Fourth of July and Thoreau remind us that US progress is linked with its ecology

If war is a way of teaching Americans geography, then environmental disasters such as the BP oil spill seem to be the primary way that Americans learn about ecology.

The Fourth of July is not only America’s birthday, but also the anniversary of one of the boldest experiments in American letters.

On July 4, 1845, Henry David Thoreau moved into a small cabin near Walden Pond in Massachusetts and began writing “Walden,” the autobiographical book that would define his legacy.

Thoreau was many things – naturalist, political dissident, professional crank – but he was also one of our earliest and most memorable media critics.

His reservations about the limits of journalism resonate with particular urgency today, as a massive oil spill near my home state of Louisiana underscores what Thoreau found lacking in media culture.

“I am sure that I never read any memorable news in a newspaper,” Thoreau told readers of “Walden.” “If we read of one man robbed, or murdered, or killed by accident, or one house burned, or one vessel wrecked, or one steamboat blown up, or one cow run over on the Western Railroad, or one mad dog killed ... we never need read of another....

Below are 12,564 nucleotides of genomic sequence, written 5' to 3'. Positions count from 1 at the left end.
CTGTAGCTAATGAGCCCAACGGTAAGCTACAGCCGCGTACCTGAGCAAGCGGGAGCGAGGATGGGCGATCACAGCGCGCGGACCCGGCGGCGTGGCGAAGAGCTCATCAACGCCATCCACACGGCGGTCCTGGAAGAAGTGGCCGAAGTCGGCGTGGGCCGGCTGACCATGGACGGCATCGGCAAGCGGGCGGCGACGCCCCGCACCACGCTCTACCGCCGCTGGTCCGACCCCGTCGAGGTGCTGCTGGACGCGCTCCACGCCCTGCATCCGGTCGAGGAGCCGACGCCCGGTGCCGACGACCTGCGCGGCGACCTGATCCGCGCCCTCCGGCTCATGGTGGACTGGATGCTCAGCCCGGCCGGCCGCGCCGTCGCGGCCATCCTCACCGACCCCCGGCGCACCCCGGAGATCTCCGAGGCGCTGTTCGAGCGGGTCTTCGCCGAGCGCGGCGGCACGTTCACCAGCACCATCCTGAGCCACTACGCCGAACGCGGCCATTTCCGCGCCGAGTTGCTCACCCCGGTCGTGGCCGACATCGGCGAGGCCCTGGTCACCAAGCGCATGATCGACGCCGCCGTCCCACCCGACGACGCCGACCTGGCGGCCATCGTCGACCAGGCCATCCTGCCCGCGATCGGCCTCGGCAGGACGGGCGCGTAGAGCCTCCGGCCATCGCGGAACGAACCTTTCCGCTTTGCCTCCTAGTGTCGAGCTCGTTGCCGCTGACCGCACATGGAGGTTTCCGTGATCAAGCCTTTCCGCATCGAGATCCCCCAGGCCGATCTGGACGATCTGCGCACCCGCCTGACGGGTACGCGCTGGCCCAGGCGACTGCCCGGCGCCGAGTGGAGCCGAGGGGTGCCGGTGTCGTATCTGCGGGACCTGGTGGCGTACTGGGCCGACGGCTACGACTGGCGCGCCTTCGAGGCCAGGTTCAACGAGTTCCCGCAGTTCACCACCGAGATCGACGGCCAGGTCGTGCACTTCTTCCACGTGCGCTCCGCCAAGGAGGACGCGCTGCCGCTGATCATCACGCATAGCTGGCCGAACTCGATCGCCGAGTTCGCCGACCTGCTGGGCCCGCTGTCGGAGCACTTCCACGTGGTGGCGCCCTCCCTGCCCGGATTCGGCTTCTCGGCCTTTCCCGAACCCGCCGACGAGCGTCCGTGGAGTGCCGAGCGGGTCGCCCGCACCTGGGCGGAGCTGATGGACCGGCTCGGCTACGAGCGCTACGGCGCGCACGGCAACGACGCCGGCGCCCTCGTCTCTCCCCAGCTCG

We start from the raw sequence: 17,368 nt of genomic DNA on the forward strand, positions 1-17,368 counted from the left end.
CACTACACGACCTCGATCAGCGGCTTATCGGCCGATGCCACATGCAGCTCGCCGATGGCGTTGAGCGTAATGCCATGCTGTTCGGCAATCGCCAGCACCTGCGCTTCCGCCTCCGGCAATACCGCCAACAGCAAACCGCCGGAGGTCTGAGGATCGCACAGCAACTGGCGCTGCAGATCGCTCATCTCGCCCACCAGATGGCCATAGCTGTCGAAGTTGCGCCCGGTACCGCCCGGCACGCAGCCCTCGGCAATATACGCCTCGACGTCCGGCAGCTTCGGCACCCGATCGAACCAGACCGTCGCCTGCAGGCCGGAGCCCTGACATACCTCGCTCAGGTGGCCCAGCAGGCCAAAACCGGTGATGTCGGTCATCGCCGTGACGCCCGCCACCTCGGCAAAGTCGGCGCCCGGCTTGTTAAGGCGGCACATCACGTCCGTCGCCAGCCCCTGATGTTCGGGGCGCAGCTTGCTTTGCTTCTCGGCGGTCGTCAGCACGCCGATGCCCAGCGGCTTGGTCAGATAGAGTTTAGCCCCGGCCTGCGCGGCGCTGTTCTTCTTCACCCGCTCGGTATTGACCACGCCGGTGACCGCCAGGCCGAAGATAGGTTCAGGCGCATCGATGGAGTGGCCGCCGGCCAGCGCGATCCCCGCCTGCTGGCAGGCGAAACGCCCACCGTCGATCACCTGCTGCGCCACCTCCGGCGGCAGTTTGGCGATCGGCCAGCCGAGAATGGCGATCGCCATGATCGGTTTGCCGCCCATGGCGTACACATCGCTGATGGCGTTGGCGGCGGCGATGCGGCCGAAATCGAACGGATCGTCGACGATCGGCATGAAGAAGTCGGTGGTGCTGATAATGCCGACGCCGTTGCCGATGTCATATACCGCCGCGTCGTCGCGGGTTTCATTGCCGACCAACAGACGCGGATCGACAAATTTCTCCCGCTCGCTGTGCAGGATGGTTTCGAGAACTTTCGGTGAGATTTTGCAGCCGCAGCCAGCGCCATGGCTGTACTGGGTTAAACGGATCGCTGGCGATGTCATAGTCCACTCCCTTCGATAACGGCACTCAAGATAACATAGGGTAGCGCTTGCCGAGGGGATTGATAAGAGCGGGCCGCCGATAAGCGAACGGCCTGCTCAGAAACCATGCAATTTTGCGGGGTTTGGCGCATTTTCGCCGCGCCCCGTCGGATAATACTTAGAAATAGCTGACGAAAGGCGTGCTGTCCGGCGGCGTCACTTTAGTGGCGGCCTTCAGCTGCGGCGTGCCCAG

“To a philosopher,” said Thoreau, “all news, as it is called, is gossip, and they who edit and read it are old women over their tea.”

Thoreau had other ideas about what was newsworthy, as I’ve been reminded recently while perusing editor Damion Searls’s masterly abridged new version of Thoreau’s journals. The journals are a sustained record of the natural world – the slant of light in a summer sky, the flow of sap from New England maples, the arrival of spring birds “more sure than the arrival of the sailing and steaming packets.”

In Thoreau’s time, as in ours, nature didn’t usually didn’t make news unless it was touched by obvious trouble.

If war, as one wit famously observed, is “God’s way of teaching Americans geography,” then environmental disasters such as the BP oil spill seem to be the primary way that Americans learn about ecology.

In “Walden” and his other writings, Thoreau argued for a less fragmentary understanding of land and water, one based on a daily intimacy with the realities of how man and nature interact.

It’s a grasp of the natural world that the news cycle, with its emphasis on crisis and conflict, seems ill-suited to sustain.

Thoreau said that his decision to move to the woods of Walden on Independence Day was merely an accident of the calendar. Coincidental or not, Thoreau’s timing reminds us that his sense of America’s possibility was inextricably linked with the wonder of its landscape.

That connection is worth remembering on this Independence Day, as an ongoing oil spill places our natural bounty at risk.

Danny Heitman, a columnist for The Baton Rouge Advocate, is the author of “A Summer of Birds: John James Audubon at Oakley House.”

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